According to the company, permitting of the Vineyard Wind Connector, the cable connection from the project site to the regional grid, will continue as planned in advance of the revised project. Vineyard Wind will also use the delay to further improve the project and enhance its many benefits, to the extent feasible.

Since filing its construction and operations plan with BOEM, Vineyard Wind’s efforts have been subject to Executive Order 13807, issued by the Trump Administration in August 2017, which created the One Federal Decision (OFD) policy.

As the first privately proposed major energy infrastructure project subject to OFD, state and federal regulators worked closely with Vineyard Wind to ensure that efficient permitting of the project would feature a clear, transparent and coordinated timeline established by DOI to finalize environmental reviews and authorization decisions.

The project has already received multiple permits and approvals. In April, the Massachusetts Department of Public Utilities approved long-term power purchase contracts between Vineyard Wind and Massachusetts’ electric distribution companies (EDCs) for the delivery of clean, affordable offshore wind energy by January 2022.

Vineyard Wind LLC is an offshore wind development company seeking to build the first large-scale offshore wind energy project in the US, to be located 15 miles south of Martha’s Vineyard. Vineyard Wind, based in New Bedford, Massachusetts, is 50 percent owned by funds of Copenhagen Infrastructure Partners (CIP) and 50 percent by Avangrid Renewables.

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Frank Haggerty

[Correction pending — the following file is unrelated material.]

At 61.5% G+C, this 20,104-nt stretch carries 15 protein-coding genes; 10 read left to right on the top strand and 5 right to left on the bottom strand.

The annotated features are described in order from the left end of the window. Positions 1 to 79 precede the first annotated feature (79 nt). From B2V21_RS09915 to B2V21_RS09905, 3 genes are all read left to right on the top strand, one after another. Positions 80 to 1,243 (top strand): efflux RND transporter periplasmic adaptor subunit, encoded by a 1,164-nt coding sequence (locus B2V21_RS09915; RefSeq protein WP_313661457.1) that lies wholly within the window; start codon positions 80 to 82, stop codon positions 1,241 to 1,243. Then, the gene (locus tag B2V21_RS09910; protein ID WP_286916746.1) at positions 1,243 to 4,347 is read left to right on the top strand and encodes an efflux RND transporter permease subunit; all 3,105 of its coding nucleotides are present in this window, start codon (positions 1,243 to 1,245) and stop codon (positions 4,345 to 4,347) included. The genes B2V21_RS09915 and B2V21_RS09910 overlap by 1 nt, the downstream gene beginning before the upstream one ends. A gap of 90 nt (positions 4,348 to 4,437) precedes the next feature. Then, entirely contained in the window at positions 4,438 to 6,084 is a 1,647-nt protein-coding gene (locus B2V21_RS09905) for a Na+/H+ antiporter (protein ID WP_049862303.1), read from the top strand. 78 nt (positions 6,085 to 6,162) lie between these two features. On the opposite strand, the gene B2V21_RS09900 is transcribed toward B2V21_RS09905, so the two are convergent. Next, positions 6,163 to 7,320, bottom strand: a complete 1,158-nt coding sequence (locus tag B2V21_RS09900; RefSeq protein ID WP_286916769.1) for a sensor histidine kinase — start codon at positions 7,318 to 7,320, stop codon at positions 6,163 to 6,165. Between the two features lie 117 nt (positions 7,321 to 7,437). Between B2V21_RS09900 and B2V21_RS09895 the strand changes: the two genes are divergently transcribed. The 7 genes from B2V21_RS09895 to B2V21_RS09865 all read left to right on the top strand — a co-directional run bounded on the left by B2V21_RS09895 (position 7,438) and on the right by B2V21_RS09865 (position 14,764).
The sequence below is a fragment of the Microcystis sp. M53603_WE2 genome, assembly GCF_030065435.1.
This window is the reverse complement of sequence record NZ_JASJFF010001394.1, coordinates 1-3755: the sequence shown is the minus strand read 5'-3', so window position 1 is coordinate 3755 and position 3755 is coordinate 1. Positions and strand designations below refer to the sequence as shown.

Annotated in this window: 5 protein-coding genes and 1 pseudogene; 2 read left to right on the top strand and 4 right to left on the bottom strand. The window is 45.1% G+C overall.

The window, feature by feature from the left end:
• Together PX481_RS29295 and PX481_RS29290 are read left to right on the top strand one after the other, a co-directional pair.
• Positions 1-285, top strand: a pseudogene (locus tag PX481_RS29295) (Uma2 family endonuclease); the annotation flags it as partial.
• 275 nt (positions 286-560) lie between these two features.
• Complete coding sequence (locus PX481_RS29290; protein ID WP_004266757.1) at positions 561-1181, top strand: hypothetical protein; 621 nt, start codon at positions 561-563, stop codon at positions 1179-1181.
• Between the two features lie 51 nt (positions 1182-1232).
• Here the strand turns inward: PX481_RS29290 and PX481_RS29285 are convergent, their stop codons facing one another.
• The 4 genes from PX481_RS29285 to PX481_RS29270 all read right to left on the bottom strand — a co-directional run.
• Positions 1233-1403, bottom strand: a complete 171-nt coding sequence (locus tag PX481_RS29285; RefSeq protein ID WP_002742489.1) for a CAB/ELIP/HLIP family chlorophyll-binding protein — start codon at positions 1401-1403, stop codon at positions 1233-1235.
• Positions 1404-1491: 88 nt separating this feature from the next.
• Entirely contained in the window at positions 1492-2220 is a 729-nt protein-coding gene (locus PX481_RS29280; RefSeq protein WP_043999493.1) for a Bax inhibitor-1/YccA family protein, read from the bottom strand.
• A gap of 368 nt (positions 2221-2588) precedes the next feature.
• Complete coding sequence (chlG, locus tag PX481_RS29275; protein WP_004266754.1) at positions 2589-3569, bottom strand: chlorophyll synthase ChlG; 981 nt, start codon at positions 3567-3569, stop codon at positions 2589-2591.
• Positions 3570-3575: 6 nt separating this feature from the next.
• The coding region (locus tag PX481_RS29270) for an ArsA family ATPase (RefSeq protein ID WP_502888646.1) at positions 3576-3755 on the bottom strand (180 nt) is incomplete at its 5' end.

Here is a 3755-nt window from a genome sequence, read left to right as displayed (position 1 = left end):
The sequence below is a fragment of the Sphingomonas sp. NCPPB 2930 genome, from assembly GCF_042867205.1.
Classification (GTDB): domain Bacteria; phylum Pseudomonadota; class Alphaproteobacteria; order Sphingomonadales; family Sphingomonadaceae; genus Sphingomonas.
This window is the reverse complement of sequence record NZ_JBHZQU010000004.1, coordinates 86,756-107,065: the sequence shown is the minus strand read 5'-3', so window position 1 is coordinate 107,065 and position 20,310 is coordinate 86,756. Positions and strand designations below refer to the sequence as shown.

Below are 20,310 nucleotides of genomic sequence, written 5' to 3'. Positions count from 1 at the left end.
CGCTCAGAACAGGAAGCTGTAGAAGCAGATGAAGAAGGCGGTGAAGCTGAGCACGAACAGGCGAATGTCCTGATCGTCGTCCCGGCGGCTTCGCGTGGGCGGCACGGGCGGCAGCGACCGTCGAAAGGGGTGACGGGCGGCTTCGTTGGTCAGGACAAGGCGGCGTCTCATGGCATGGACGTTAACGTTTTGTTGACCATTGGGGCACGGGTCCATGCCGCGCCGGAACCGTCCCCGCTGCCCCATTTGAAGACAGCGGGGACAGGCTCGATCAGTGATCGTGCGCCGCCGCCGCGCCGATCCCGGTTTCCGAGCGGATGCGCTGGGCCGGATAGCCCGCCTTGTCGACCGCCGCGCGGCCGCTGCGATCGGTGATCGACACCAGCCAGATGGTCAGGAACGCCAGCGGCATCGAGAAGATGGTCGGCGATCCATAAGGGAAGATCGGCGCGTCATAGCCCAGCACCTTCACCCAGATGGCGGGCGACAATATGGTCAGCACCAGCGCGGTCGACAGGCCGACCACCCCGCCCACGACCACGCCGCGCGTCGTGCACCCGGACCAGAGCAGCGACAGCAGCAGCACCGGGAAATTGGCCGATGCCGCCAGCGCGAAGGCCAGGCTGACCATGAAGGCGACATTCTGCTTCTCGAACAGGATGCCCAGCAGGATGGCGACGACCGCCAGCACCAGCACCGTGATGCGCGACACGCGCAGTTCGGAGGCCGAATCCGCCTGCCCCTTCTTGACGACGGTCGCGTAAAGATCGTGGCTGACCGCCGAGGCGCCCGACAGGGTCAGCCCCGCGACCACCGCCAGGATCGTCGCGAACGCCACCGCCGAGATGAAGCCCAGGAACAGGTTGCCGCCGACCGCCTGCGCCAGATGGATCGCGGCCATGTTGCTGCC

Media -DEP Ignoring Ocean Turbine Dangers For Political Agenda Fishing Concerns Over Marthas\' Vineyard 220 Kv Electric Submarine Cable & Wind Turbines Spacing Ignored By Politically Charged Media Martha\'s Vineyard 8/13/19 The Edgartown Conservation Commission on Martha\'s Vineyard voted in July to deny the ocean wind turbine application to lay transmission cables that would pass about a mile east of Edgartown. The cables carry 220,000 AC volts of electricity each emitting heat, an electromagnetic field and noise. Commercial fishermen questioned the adverse effects of the cables at the public hearing last month. In addition, the fishing industry is concerned over the spacing of the turbines and the power towers called Electric Service Platforms larger than an office building in downtown Boston. The ocean wind company has asked the Massachusetts Department of Environmental Protection a failed state agency for a Superseding Order of Conditions to overrule the Edgartown Conservation Commission. The Massachusetts Department of Environmental Protection is facing Regulatory Capture itself as it has in the past brokered loans on the failed land-based wind turbine projects in spite of health and property rights. MassDEP arranged what Falmouth residents thought was a federal ARRA grant to build their Falmouth Wind II second wind turbine. The money was a PRA, Project Regulatory Agreement, with the state agency. As a result of the loan MassDEP in the past ten years has never invoked its state regulations against a land-based wind turbine. MassDEP recently held a conference call between the ocean wind turbine company and the Edgartown Conservation Board announcing the day after the public could listen in on the call by dialing a special number. The media went along with pulling the Wool over the public making the announcement the day after the call -no one heard the call. MassDEP has no qualified people to determine the heat, noise and electromagnetic field from the electric cables but promises a result right away. The answer was known prior to the question. Questioning again the political agenda of MassDEP and the media. In addition, it may be worth mentioning the corruption on Beacon Hill. The last three Speakers of the House Massachusetts were all involved with corruption. House Speaker Sal DiMasi considered the Father of the Green Communities Act severed eight years in federal prison. The federal government\'s Bureau of Ocean Energy Management (BOEM) delayed its environmental approval over the electric submarine cable and spacing of the wind turbines. ---------------------------------------------------- The federal government continues to study the electric cables, wind turbines and up to two massive ESP Electric Service Platforms: Socio-Economic Impact of Outer Continental Shelf Wind Energy Development on Fisheries in the U.S. Atlantic Volume II—Appendices U.S. Department of the Interior Bureau of Ocean Energy Management Office of Renewable Energy Programs Page 168 IV.i.ii Impact of Electromagnetic Fields \"Research on the effect of electromagnetic fields (EMF) on a variety of species is ongoing, following concerns regarding the behavioral and ecological impacts of submarine cables associated with offshore WEAs. Some fishes such as elasmobranchs, which include spiny dogfish and most species within the NE Skate Complex, are known to sense EMF, and other fishes including sturgeon may also be affected. \" IV.i.iii Impact of Noise \"Noise during the construction phase (e.g., pile driving) and during the operational phase (i.e., turbine vibration under operating conditions) may alter the behavior and commercially exploitable biomass of fishes in the vicinity of the developed WEAs. Research on fish hearing has been performed for more than 50 years, but large knowledge gaps in the understanding of the relationship between hearing mechanism and sound production, and its relevance to fish behavior persist\"